What 2015 taught us about investing

Keep a diverse, balanced investment portfolio

Ms Yeoh is not concerned that Asean markets might falter next year because they have strong fundamentals, lower valuation, high savings rates, low equity exposure and strong domestic demand.
Ms Yeoh is not concerned that Asean markets might falter next year because they have strong fundamentals, lower valuation, high savings rates, low equity exposure and strong domestic demand.ST PHOTO: ALICIA CHAN

YEOH CHOO GUAN

UBS head of equities for Singapore and head of Asean client trading & execution

Q What were the best and worst things that happened to you (financially) this year?

A To set the stage for my personal investment decisions in 2015, I would like to go back in time to the 2007/2008 global financial crisis. Both the Chinese and United States governments were determined to head off financial calamity by injecting liquidity into the system.

This action created ample liquidity, which fuelled rallies in different asset classes in the last seven years. Rallies were most pronounced in commodities and real estate. Seeing this liquidity tsunami, I invested in real estate in Singapore and Hong Kong during that period.

INVESTORS' CHOICE

Singapore as an Asean hub for the region will continue to be the location of choice for investors.

MS YEOH CHOO GUAN

The best financial decision this year was when I started to de-gear and crystallise my gains from these real estate investments. Timing is important, especially selling.

My worst investment this year was investing in Chinese brokers. I took the view that higher volumes in China equity markets will translate to better returns from the Chinese brokers. However, my investment is down on average 13 per cent. China is still an emerging market and, with it, there would be associated risks.

Q How has 2015 been for your industry?

A It was challenging for the investment banking industry.

The industry faced headwinds in the form of demand for stronger risk management, improved regulatory compliance, new advances in technology and evolution of products and services. Some banks trimmed workforces due to restructuring or higher capital requirements.

Our industry is very competitive as Singapore runs on a global platform and we have to be on a par with or ahead of global standards. To survive means staying nimble. Fortunately, we have a government which is proactive in doing many things right to keep Singapore relevant on many fronts.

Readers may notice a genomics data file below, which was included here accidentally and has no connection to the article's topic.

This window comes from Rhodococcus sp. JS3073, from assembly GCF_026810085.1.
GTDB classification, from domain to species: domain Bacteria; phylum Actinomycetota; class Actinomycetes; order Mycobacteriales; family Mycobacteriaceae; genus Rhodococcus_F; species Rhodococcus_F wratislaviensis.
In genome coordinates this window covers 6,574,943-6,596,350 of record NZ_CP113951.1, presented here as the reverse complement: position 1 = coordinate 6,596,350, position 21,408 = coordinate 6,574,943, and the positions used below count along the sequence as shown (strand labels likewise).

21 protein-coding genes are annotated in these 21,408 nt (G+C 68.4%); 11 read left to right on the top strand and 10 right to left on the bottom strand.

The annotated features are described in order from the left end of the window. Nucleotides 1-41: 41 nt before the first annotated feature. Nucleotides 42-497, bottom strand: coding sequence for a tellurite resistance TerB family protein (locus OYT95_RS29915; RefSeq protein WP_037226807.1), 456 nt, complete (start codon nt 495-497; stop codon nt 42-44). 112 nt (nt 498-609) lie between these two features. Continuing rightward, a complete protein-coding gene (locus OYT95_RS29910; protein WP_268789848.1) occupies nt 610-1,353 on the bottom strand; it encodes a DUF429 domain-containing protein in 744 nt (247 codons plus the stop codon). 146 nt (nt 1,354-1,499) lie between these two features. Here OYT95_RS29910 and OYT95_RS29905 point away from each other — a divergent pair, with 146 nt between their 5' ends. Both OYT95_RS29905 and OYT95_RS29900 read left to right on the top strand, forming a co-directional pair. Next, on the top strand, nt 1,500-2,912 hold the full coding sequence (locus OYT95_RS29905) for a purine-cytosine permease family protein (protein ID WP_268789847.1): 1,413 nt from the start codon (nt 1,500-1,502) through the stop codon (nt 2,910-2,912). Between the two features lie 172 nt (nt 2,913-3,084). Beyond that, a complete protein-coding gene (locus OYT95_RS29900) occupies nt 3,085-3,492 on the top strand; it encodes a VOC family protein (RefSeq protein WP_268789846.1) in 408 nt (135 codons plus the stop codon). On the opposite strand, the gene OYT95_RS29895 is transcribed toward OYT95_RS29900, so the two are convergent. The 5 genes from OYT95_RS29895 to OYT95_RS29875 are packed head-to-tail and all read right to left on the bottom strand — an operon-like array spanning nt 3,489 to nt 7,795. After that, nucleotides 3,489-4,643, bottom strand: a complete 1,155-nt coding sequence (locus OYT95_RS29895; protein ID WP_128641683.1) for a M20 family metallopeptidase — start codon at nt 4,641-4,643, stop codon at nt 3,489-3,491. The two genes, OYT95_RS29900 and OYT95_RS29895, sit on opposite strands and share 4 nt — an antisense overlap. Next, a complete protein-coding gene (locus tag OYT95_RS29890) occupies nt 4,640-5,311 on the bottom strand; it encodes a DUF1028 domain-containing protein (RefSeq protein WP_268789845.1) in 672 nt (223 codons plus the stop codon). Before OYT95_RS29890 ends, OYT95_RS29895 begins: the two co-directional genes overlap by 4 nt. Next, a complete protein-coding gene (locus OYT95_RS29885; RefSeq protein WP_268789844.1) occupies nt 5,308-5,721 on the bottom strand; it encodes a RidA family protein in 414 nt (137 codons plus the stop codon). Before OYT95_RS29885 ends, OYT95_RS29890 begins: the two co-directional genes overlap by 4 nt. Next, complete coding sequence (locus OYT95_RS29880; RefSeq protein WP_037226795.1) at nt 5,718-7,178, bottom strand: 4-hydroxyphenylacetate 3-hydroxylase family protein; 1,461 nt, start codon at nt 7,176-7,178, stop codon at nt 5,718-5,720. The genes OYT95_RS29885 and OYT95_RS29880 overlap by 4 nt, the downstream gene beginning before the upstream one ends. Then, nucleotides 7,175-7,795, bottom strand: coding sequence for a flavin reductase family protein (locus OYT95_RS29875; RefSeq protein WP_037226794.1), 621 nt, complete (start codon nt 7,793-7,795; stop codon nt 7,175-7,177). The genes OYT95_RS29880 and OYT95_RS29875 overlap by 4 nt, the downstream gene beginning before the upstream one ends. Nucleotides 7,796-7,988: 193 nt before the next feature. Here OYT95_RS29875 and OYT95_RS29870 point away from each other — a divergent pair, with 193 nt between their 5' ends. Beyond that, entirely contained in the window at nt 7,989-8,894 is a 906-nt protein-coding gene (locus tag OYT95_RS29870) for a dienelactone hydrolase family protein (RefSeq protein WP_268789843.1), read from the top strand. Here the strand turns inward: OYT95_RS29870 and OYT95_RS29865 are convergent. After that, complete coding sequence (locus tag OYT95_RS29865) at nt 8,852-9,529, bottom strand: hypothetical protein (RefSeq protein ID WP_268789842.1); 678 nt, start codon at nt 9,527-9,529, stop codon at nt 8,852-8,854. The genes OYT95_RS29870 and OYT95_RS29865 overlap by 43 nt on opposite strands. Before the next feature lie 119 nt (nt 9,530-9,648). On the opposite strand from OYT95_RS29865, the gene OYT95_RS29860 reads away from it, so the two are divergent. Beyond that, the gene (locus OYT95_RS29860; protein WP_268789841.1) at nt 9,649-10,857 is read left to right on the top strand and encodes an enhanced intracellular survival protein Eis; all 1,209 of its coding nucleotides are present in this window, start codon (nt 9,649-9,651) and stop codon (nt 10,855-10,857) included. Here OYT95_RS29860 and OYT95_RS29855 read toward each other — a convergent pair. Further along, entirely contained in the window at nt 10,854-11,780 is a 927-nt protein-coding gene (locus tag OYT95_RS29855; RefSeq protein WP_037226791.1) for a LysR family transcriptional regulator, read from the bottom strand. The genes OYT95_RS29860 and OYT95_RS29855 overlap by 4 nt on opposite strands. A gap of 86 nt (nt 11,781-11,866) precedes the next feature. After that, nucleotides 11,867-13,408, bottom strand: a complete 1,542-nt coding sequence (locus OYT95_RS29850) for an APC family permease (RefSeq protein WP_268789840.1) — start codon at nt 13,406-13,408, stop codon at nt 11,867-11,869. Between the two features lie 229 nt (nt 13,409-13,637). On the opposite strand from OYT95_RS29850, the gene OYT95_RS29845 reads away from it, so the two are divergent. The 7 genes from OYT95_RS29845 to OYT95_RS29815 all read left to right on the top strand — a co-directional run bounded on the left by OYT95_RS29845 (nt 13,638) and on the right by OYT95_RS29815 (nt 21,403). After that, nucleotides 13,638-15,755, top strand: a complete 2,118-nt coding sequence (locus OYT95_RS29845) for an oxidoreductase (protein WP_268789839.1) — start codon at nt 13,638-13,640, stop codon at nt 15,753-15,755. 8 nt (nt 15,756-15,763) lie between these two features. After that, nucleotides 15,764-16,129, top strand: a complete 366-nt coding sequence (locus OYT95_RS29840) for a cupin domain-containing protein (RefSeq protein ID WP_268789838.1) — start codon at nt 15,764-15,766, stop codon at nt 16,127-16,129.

At UBS, we have been supportive of the Finance Ministry's initiative to develop the Singapore core of local leaders in this industry and as head of equities for UBS, I am happy to say UBS has been able to sustain our financial and regulatory performance despite it being a year of volatility.

Q How do you see 2016 panning out?

A I believe current liquidity contraction will continue, especially with interest rates heading up in the US.

Although there are market concerns that Asean markets might falter, I am not bearish due to strong fundamentals, lower valuation, high savings rates of 30 to 47 per cent, low equity exposure and strong domestic demand in this region.

Singapore as an Asean hub for the region will continue to be the location of choice for investors.

With regard to Singapore, the first six months of 2016 will be more challenging with weaker backward-looking data versus the second half. Our UBS view is a preference for defensive stocks in the transport sector. We also like some of the property stocks as we believe bearish news has been priced in.

Q What is one piece of financial advice you would give to retail investors, looking ahead in 2016?

A Watch your cash flow and do not be caught by being over-leveraged. This global liquidity tsunami which started out in 2008/2009 is slowly drying up.

Diversify your investments and have a balanced investment portfolio.

A version of this article appeared in the print edition of The Sunday Times on December 27, 2015, with the headline 'Keep a diverse, balanced investment portfolio'. Print Edition | Subscribe